Women, Citizenship, and the 1918 Representation of the People Act

By February 26, 2018

Politics. Bristol.

With the permission of the University of Bristol Collections.

“Bristol, that Holy Place of Suffrage”


“Birrell is coming. Rachel Pease is still being tortured”. This was the message left at the scene of the burning mansion in Frenchay, along with a copy of The Suffragette, the newspaper published by the Women’s Social and Political Union (WSPU) in 1913.

Begbrook House, which was said to have twenty rooms and a remarkable old staircase, was attacked by the suffragettes protesting against the Liberal MP for Bristol North and cabinet minister, Augustine Birrell, who did not support votes for women.

He was the repeated target of militant protests in Bristol, with suffragettes interrupting his meetings and one even accosting him at Temple Meads Station demanding to have the vote.

The fire gutted the house, causing £3,000 of damage.

Reproduced with permission from Frenchay Village Museum.

A recent seminar given by Professor June Hannam and local suffrage historian Lucienne Boyce provided an insightful overview of the suffragette movement in Bristol, key political figures, and events shaping women’s political involvement in the city.

Of the many historical women involved in Bristolian organisations working for suffrage, Annie Kenney stands out as an inspiring figure. A former mill girl in Manchester, she became active in the WSPU and rose to be the institution’s organiser for the South-West in 1907, based in Bristol until 1911.

When the struggle for suffrage intensified nationally, Bristol experienced its share of controversial militancy, which sections of WSPU deemed necessary to advance the cause. This included infamous window breaking at Colston Hall, as well as the dramatic burning of the University of Bristol’s Sports Pavilion in 1913, a fortnight before the attack on Begbrook House. Arsonists repeatedly demanded that Rachel Pease and Mary Richardson be released from prison, both of whom had been active campaigners in Bristol.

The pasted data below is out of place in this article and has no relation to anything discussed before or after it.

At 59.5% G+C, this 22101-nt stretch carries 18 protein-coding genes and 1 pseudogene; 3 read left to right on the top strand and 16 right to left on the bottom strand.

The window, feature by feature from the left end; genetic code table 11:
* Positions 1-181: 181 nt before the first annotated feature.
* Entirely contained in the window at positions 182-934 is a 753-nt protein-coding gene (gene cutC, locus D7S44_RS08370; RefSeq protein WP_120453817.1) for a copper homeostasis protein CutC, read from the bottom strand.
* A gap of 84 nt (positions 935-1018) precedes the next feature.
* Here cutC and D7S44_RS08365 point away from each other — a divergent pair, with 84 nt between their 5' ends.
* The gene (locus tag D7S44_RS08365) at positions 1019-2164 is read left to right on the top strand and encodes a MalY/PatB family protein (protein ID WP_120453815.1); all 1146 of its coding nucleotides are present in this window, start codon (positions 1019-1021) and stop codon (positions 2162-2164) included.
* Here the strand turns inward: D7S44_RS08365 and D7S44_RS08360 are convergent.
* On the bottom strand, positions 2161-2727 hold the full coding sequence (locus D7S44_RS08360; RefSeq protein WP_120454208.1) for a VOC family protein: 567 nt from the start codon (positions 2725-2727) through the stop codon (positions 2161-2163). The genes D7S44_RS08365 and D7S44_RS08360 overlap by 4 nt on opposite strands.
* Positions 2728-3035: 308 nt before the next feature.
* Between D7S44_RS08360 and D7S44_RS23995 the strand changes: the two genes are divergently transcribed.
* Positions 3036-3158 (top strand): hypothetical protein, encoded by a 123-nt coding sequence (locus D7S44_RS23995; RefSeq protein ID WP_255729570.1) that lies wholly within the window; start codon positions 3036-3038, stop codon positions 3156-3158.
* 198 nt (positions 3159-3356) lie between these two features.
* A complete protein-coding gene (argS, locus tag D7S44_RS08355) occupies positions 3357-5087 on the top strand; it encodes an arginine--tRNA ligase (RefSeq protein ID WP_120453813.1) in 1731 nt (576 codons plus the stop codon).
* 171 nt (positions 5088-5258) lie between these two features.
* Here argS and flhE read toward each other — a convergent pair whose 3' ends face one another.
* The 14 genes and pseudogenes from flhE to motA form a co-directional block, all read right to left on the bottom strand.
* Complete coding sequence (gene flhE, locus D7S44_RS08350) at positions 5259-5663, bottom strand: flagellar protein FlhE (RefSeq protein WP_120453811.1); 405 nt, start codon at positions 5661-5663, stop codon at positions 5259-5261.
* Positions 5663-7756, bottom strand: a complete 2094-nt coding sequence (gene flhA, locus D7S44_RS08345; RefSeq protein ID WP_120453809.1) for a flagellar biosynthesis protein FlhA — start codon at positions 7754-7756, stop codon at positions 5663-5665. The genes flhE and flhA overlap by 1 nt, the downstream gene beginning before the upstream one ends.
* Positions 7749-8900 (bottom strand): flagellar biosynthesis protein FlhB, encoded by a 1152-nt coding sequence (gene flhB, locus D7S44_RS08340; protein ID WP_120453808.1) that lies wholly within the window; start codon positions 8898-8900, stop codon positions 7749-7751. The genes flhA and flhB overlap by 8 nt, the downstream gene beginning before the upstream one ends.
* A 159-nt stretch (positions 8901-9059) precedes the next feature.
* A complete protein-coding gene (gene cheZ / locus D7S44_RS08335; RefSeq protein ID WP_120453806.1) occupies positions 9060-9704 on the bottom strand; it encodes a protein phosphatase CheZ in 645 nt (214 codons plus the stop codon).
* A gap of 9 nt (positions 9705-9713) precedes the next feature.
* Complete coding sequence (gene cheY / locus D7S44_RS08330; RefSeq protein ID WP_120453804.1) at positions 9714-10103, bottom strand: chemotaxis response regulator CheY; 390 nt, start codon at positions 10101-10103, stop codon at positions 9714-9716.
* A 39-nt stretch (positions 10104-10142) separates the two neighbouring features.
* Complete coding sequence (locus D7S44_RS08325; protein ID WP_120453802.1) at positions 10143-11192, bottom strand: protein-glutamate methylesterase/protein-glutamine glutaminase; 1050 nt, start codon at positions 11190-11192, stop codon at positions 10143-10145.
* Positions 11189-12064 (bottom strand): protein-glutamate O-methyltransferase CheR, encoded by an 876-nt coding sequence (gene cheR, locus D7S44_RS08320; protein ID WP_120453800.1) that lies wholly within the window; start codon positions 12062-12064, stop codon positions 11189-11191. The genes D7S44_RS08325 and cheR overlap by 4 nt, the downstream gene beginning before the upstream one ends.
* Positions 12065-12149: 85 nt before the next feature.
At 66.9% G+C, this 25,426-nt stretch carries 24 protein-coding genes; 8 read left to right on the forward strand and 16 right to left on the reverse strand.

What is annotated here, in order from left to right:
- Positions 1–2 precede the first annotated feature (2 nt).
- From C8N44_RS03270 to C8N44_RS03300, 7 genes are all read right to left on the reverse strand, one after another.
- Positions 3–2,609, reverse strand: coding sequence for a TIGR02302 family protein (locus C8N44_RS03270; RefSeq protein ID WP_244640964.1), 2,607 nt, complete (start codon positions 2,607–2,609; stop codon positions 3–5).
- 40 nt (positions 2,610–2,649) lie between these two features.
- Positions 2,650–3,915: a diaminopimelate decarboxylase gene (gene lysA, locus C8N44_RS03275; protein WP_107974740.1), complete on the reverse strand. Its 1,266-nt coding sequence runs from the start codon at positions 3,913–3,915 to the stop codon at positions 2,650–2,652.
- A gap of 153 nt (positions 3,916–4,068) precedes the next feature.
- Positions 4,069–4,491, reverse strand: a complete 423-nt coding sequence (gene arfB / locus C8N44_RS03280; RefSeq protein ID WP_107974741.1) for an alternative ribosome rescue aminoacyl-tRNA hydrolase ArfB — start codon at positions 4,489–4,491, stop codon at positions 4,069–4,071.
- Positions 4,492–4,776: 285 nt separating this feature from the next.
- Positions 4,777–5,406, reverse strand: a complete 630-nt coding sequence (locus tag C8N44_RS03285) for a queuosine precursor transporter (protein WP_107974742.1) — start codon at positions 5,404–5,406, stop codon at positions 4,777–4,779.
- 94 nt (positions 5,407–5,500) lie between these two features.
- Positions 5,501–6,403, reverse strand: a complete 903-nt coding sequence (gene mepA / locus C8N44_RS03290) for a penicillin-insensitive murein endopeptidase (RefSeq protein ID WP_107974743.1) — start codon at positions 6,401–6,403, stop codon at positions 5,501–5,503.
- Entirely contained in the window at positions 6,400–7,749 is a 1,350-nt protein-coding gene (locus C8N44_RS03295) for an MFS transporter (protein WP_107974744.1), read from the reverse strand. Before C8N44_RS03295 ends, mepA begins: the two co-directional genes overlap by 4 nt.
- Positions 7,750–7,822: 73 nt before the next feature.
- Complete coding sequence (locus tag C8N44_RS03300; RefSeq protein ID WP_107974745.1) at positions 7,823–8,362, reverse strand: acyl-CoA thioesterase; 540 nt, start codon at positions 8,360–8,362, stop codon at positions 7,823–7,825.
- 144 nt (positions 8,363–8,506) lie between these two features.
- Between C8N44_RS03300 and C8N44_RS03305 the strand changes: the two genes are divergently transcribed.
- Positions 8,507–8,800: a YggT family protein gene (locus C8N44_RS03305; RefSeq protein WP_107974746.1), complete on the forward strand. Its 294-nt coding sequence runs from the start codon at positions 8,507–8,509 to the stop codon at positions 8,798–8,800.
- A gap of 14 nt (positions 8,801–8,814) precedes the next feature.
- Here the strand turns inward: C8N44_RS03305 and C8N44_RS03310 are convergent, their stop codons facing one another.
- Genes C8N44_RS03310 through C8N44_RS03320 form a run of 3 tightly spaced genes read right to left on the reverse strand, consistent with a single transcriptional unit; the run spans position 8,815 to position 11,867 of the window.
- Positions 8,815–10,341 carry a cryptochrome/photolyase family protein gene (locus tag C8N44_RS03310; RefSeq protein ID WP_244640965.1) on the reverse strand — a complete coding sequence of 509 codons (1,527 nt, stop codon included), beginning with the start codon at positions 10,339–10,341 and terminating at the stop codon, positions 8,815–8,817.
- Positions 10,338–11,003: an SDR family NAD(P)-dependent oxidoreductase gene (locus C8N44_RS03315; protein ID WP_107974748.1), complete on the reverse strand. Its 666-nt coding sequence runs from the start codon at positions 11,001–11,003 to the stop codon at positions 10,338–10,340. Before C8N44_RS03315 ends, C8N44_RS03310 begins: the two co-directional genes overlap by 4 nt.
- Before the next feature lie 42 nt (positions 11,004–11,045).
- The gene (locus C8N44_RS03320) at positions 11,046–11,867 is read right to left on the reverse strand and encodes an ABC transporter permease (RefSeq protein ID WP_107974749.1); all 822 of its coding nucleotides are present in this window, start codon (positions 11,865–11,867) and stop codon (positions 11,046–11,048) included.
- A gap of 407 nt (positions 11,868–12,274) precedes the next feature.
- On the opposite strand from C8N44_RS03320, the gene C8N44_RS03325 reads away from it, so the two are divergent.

The First World War highlighted the wide-ranging contributions women could make to society, particularly in industrial cities, and the Representation of the People Act followed in 1918.

This enfranchised 8.4 million women across the country who previously could not vote. With the flood-gates at least partly prised open now, the 1918 general election saw more women than men voting in Bristol.

With the permission of the University of Bristol Collections.

The city continued to be at the forefront of social change, electing its first woman to the City Council in 1920: Labour Candidate Mabel Tothill for Easton Ward. She had been a prominent member of the National Union of Women’s Suffrage Societies (NUWSS) in Bristol since the 1890s, and a convinced non-militant suffragette.

Throughout the seminar it was affecting to hear direct quotes from key figures in the suffrage movement, speaking of the events they were involved in. Within the contradictory architecture of the M Shed – its modern interior inside a 1950’s transit shed flanked by disused cargo cranes from the old docks – at times these voices seemed to be travelling across the decades, speaking as pertinently to our society now as they were then. 

Indeed Bristol Council’s recent announcement to close public toilets across the city contradicts the provision Tothill originally campaigned for, recognising the need to enable women to move easily around public spaces.

The discussion following revealed that Bristol became a significant place of campaigning in part due to the high proportion of well-educated, wealthy women living in neighbourhoods like Clifton from non-conformist families.

Happily, this strong tradition of alternative, liberal thinking continues, with the MPs currently representing Bristol in Parliament consisting of three women and one man.

The talk was so well attended by both men and women that extra chairs had to be brought in to accommodate the unexpected audience numbers.

Yet our city has room for improvement: women currently comprise only 30% of the 70 councillors comprising Bristol City Council.

Women, Citizenship and the 1918 Representation of the People Act: Bristol Women in Politics was provided by the UWE Bristol Regional History Centre and M Shed on 15th February 2018.